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What We're Watching & What We're Ignoring


Fresh violence in Kashmir – A suicide attack yesterday on a convoy carrying Indian police officers in Indian-administered northern state of Jammu and Kashmir has killed at least 42 people. The attack by the Pakistan-based terrorist group Jaish-e-Mohammed is the deadliest local attack in decades and could spark a fresh cycle of violence between India and Pakistan, who both claim the region is rightfully theirs. Indian Prime Minister Narendra Modi quickly pledged to retaliate, and the Indian response could include cross-border shelling or even a more daring surgical strike against militants in Pakistan. More broadly, prospects for a lasting peace agreement in Jammu and Kashmir – once believed to be more likely with the election of Imran Khan in Pakistan last year – now seem more distant again.

Donald Trump's veto pen – The House of Representatives voted this week to cut most US funding for Saudi Arabia's military operations in Yemen, setting up a potential showdown with President Trump. The resolution now moves to the Senate, which passed a similar measure last year after the Saudi government's murder of journalist Jamal Khashoggi drew attention to the kingdom's destructive involvement in Yemen's civil war and resulting humanitarian crisis. If the Senate gives the green light, President Trump will have to decide whether to use the first veto of his presidency in order to protect Washington's long-standing but controversial relationship with Riyadh.


The end of "The Philippines" – The famously blunt-spoken Philippine President Rodrigo Duterte wants to scrap his country's current name in favor of "Maharlika," a term that refers to the warrior class that ruled the islands before Spanish King Felipe II's explorers colonized the islands and named them for him (Felipe -> Filipinas = mind blown). The nationalistic name change idea isn't new. In the 1980s, Philippine dictator Ferdinand Marcos, whom Duterte admires, pushed the idea. But we are ignoring it because polls in the past have shown little popular interest in the idea. Plus, it takes a lot for a name change to stick. We haven't heard any one calling Czech Republic "Czechia", eSwatiniis still Swaziland to most, and you are definitely a sucker out-of-towner if you refer to New York's Triboro Bridge as "RFK Bridge."

Israeli translation corrections – Earlier this week, Israeli Prime Minister Benjamin "Bibi" Netanyahu caused a stir when he told a reporter that the Middle East peace conference he was attending in Poland was actually about forming a coalition to go to war with Iran. While his office quickly softened the official translation afterwards, it appears that Bibi really did say "war." Given that Bibi has always been extremely, and even comically, hawkish on Iran, we are ignoring the revised translation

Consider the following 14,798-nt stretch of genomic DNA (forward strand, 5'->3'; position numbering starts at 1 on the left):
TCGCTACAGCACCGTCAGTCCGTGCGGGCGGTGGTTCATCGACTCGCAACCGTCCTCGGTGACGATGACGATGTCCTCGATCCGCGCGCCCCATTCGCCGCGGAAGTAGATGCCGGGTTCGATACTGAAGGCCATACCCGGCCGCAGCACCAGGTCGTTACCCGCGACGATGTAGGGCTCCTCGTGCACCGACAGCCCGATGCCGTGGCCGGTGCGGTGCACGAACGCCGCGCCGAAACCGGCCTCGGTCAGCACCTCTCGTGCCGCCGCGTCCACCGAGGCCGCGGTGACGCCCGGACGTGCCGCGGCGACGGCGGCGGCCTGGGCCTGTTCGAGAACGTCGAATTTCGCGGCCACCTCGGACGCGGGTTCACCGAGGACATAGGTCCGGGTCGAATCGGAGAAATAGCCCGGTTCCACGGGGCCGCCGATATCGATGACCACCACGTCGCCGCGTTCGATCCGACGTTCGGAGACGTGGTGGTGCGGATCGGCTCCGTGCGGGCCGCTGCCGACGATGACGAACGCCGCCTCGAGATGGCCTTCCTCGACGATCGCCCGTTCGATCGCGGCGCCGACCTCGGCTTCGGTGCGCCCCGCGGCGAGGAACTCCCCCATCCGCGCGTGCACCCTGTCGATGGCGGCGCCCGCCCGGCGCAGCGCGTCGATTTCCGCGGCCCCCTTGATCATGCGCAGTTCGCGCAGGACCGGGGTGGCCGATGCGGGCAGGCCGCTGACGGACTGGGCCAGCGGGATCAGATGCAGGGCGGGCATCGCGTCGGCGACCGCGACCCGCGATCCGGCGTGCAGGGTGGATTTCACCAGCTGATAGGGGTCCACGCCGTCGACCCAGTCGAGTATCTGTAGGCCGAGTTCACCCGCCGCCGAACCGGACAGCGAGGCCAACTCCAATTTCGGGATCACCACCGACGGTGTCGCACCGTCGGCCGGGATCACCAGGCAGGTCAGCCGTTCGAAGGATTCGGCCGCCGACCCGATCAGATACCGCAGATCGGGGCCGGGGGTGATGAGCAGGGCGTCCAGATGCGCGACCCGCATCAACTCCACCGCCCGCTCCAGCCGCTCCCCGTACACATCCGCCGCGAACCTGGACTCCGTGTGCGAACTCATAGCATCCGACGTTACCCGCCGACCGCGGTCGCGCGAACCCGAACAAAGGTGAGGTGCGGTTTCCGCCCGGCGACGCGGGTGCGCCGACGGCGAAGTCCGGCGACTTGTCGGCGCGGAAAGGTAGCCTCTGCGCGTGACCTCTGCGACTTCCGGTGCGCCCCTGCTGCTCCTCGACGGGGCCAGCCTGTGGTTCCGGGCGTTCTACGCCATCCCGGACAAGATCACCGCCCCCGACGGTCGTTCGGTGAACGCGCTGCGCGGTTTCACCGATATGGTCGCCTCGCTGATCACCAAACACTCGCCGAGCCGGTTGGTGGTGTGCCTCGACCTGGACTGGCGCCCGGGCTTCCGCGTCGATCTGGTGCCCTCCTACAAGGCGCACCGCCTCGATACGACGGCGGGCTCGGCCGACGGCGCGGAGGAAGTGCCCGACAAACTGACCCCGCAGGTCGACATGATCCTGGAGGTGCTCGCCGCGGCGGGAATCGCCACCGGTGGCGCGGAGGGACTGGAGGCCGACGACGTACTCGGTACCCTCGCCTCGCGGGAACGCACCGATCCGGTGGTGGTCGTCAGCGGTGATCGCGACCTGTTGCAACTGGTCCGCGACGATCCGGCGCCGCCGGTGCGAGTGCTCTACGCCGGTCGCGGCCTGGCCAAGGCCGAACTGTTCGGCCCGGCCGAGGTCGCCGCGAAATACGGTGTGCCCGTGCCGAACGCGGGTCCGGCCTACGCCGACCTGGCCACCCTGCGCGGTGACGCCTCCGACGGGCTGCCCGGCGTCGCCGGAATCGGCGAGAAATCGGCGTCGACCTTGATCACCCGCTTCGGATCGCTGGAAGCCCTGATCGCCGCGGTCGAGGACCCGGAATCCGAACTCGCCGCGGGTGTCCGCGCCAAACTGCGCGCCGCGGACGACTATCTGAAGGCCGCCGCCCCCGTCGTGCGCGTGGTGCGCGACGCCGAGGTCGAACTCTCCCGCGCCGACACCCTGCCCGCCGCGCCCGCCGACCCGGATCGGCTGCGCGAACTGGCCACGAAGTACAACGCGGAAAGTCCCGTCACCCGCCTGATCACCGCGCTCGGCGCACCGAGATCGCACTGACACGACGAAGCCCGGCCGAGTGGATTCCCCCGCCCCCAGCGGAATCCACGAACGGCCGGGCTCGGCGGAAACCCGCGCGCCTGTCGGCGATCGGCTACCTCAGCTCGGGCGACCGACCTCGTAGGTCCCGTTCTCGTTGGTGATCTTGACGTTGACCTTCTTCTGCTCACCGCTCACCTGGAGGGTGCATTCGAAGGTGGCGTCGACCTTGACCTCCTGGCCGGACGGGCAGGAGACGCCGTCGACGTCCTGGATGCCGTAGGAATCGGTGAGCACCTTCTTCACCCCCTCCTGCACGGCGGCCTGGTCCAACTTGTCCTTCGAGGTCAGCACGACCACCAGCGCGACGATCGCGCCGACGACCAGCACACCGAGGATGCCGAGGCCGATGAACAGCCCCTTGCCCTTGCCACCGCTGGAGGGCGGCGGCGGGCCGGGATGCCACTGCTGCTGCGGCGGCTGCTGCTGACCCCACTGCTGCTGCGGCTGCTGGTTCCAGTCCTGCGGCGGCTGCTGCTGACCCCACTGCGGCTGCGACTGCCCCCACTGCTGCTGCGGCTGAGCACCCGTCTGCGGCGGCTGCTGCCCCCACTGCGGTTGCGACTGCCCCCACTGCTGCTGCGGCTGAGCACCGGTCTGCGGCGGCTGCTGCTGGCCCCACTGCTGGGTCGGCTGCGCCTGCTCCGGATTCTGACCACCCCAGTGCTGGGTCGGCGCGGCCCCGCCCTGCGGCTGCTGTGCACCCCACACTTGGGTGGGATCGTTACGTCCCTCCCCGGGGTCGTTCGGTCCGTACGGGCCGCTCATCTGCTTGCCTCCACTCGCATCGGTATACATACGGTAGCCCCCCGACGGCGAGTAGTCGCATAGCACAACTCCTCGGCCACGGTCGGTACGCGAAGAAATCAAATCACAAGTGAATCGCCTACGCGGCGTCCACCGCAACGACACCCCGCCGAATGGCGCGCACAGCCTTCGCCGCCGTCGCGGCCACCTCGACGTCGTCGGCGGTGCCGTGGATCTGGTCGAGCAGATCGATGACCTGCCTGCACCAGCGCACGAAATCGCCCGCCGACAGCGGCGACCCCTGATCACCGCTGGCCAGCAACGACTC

President and CEO of the National Urban League, Marc Morial, comes to 'That Made All the Difference' podcast to discuss his time as mayor of New Orleans, today's challenges, and what it will take to build a more just, equitable and inclusive society.

Listen now.

Though celebrations will surely be more subdued this year, many Germans will still gather (virtually) on October 3 to celebrate thirty years since reunification.

After the fall of the Berlin Wall — and the subsequent collapse of the Soviet Union — Germany reunited in a process whereby the much wealthier West absorbed the East, with the aim of expanding individual freedoms and economic equality to all Germans.

But thirty years later, this project has — to a large extent — been difficult to pull off. The economic and quality of life gap is shrinking, but lingering inequality continues to impact both German society and politics.

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GZERO Media, in partnership with the Bill and Melinda Gates Foundation and Eurasia Group, today hosted its second virtual town hall on the hunt for a COVID-19 vaccine and the challenges of its distribution.

The panel was moderated by New York Times science and health reporter Apoorva Mandavilli and featured Gates Foundation's Deputy Director of Vaccines & Human Immunobiology, Lynda Stuart; Eurasia Group's Rohitesh Dhawan, Managing Director of Energy, Climate & Resources; Gates Foundation CEO Mark Suzman; and Gayle E. Smith, the president & CEO of ONE Campaign and former Administrator of the U.S. Agency for International Development.

Watch the full video above.

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Donald Trump's presidency has irked a lot of people around the world. And in fairness, that's no surprise. He was elected in part to blow up long-standing assumptions about how international politics, trade, and diplomatic relations are supposed to work.

But while he has correctly identified some big challenges — adapting NATO to the 21st century, managing a more assertive China, or ending America's endless wars in Afghanistan and Iraq — his impulsive style, along with his restrictions on trade and immigration, have alienated many world leaders. Global polls show that favorable views of the US have plummeted to all-time lows in many countries, particularly among traditional American allies in Europe.

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Watch: Tolu Olubunmi in conversation with Dr. Samira Asma from the World Health Organization on how they are advancing health data innovation in the age of COVID-19.

This content is brought to you by our 2020 UN General Assembly partner, Microsoft.

Watch UN Innovation Room conversations weekly on Thursdays at 9 am EDT: https://www.gzeromedia.com/unga/livestream/

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